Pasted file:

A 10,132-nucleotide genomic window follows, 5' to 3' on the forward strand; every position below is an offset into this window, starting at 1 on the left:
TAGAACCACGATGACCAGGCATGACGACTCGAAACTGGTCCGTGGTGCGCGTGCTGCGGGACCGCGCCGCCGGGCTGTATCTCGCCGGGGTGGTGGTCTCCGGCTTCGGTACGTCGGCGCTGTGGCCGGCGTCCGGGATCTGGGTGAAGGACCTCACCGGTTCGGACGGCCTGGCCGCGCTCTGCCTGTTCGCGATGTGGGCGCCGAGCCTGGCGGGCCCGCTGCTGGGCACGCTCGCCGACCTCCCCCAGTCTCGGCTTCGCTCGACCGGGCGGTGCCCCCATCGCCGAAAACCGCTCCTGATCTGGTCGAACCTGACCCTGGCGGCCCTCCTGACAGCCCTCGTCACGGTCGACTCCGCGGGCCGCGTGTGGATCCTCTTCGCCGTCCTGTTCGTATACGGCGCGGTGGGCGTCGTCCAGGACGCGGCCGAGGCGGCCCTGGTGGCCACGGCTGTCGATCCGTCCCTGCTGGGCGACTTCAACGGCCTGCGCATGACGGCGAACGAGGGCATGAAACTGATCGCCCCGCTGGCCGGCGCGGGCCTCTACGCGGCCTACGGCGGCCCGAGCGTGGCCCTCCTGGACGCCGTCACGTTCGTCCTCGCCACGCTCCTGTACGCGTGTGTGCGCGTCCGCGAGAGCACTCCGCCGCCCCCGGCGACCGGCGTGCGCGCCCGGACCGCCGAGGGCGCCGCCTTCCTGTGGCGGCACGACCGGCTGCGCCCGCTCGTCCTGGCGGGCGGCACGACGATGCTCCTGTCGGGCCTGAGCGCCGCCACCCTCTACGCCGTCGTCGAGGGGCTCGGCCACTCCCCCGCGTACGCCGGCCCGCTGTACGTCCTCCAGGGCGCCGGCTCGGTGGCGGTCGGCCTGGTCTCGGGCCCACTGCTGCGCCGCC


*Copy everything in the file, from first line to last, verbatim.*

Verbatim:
A 10,132-nucleotide genomic window follows, 5' to 3' on the forward strand; every position below is an offset into this window, starting at 1 on the left:
TAGAACCACGATGACCAGGCATGACGACTCGAAACTGGTCCGTGGTGCGCGTGCTGCGGGACCGCGCCGCCGGGCTGTATCTCGCCGGGGTGGTGGTCTCCGGCTTCGGTACGTCGGCGCTGTGGCCGGCGTCCGGGATCTGGGTGAAGGACCTCACCGGTTCGGACGGCCTGGCCGCGCTCTGCCTGTTCGCGATGTGGGCGCCGAGCCTGGCGGGCCCGCTGCTGGGCACGCTCGCCGACCTCCCCCAGTCTCGGCTTCGCTCGACCGGGCGGTGCCCCCATCGCCGAAAACCGCTCCTGATCTGGTCGAACCTGACCCTGGCGGCCCTCCTGACAGCCCTCGTCACGGTCGACTCCGCGGGCCGCGTGTGGATCCTCTTCGCCGTCCTGTTCGTATACGGCGCGGTGGGCGTCGTCCAGGACGCGGCCGAGGCGGCCCTGGTGGCCACGGCTGTCGATCCGTCCCTGCTGGGCGACTTCAACGGCCTGCGCATGACGGCGAACGAGGGCATGAAACTGATCGCCCCGCTGGCCGGCGCGGGCCTCTACGCGGCCTACGGCGGCCCGAGCGTGGCCCTCCTGGACGCCGTCACGTTCGTCCTCGCCACGCTCCTGTACGCGTGTGTGCGCGTCCGCGAGAGCACTCCGCCGCCCCCGGCGACCGGCGTGCGCGCCCGGACCGCCGAGGGCGCCGCCTTCCTGTGGCGGCACGACCGGCTGCGCCCGCTCGTCCTGGCGGGCGGCACGACGATGCTCCTGTCGGGCCTGAGCGCCGCCACCCTCTACGCCGTCGTCGAGGGGCTCGGCCACTCCCCCGCGTACGCCGGCCCGCTGTACGTCCTCCAGGGCGCCGGCTCGGTGGCGGTCGGCCTGGTCTCGGGCCCACTGCTGCGCCGCC